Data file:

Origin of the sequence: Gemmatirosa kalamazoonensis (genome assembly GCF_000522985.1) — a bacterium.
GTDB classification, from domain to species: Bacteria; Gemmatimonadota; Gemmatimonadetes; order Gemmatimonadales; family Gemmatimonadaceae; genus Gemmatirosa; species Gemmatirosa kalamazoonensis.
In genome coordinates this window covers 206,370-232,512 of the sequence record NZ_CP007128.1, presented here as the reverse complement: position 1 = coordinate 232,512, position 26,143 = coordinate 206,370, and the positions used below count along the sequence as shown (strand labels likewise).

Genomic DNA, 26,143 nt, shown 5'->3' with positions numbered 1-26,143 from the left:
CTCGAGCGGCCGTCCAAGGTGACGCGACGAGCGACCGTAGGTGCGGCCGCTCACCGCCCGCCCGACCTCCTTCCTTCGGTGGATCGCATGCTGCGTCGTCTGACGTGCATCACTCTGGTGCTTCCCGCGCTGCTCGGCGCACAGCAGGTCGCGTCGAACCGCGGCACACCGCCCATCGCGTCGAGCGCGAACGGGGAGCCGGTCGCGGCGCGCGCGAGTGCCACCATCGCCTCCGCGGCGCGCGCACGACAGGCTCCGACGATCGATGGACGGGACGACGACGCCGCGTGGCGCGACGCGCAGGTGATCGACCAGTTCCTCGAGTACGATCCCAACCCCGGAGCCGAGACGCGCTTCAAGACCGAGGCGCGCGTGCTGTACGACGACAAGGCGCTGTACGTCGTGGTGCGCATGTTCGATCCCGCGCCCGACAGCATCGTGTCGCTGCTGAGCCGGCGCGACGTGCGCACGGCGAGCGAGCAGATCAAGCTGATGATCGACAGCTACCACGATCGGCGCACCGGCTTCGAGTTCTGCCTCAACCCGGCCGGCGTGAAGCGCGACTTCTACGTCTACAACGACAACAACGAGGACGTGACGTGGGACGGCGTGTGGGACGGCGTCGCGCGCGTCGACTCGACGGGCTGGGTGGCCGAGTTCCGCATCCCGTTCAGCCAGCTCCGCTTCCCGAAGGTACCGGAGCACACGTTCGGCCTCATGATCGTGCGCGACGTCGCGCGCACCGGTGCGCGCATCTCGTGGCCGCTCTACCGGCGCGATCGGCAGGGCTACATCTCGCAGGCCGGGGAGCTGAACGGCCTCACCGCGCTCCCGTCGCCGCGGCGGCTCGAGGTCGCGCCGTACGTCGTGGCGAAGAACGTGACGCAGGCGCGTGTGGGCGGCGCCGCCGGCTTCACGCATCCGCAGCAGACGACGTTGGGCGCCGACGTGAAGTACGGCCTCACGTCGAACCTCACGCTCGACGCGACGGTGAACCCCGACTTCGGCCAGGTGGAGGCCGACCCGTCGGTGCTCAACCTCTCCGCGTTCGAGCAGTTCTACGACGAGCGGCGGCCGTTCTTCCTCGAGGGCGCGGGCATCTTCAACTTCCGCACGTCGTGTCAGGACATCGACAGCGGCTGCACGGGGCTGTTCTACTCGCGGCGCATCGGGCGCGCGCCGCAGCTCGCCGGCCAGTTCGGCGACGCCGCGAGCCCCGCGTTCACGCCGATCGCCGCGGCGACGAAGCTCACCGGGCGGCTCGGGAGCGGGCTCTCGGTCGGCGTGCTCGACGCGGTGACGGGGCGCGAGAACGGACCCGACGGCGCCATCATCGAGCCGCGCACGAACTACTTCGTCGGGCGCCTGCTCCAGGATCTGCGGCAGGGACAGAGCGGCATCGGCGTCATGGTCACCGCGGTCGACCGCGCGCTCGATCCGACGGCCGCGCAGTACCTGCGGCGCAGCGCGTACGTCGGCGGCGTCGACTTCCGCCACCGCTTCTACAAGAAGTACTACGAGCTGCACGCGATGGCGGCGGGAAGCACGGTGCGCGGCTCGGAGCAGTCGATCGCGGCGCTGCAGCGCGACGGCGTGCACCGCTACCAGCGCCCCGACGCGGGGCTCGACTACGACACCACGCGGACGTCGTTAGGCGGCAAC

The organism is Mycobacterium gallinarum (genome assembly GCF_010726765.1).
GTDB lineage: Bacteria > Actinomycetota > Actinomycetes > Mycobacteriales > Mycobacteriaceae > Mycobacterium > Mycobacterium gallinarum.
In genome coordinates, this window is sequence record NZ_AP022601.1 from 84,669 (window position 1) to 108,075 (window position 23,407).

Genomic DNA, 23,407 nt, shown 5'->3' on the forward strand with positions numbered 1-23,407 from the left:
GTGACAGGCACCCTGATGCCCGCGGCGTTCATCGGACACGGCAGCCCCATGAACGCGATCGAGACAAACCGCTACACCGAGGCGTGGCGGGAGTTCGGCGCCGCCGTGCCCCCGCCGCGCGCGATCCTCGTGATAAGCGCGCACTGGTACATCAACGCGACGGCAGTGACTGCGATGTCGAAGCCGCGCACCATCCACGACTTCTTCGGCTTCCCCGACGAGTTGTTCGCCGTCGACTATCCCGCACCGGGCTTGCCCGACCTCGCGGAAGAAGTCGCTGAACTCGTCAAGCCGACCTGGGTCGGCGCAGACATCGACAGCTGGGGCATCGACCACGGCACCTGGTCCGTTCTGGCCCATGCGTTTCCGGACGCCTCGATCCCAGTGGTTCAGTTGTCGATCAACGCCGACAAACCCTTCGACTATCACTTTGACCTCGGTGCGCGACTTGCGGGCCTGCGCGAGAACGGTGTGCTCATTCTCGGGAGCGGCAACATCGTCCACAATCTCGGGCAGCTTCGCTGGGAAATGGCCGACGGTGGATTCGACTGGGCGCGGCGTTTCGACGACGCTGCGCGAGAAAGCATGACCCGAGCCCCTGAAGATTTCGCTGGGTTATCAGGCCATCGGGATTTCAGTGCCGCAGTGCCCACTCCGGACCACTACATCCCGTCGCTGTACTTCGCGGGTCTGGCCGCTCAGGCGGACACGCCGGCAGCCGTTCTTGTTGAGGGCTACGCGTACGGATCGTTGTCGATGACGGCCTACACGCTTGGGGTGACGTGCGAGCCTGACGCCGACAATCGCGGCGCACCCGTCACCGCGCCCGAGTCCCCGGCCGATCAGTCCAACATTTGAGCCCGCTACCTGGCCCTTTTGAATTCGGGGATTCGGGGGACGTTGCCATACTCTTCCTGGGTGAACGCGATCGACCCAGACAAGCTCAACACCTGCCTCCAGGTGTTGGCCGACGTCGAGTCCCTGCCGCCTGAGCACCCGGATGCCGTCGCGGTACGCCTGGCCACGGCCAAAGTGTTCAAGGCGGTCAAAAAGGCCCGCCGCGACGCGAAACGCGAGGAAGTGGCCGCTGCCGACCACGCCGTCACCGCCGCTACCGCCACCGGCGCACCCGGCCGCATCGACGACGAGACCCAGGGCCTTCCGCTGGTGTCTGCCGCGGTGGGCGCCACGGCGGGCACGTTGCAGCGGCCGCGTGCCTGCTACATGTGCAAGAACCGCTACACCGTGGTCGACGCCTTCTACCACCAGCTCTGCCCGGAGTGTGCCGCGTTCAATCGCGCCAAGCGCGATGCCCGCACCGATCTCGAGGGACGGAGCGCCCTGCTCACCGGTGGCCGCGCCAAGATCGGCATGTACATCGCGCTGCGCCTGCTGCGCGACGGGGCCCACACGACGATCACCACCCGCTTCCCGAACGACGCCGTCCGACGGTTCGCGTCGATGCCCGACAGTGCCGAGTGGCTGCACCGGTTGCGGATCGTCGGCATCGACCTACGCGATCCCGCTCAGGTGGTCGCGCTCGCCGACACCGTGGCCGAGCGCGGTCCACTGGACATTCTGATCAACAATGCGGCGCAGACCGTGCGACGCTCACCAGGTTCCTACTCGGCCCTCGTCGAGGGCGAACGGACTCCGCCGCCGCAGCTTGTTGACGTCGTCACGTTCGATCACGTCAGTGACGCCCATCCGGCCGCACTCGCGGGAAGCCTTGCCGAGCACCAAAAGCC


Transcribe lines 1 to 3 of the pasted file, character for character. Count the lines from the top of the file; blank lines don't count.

Origin of the sequence: Gemmatirosa kalamazoonensis (genome assembly GCF_000522985.1) — a bacterium.
GTDB classification, from domain to species: Bacteria; Gemmatimonadota; Gemmatimonadetes; order Gemmatimonadales; family Gemmatimonadaceae; genus Gemmatirosa; species Gemmatirosa kalamazoonensis.
In genome coordinates this window covers 206,370-232,512 of the sequence record NZ_CP007128.1, presented here as the reverse complement: position 1 = coordinate 232,512, position 26,143 = coordinate 206,370, and the positions used below count along the sequence as shown (strand labels likewise).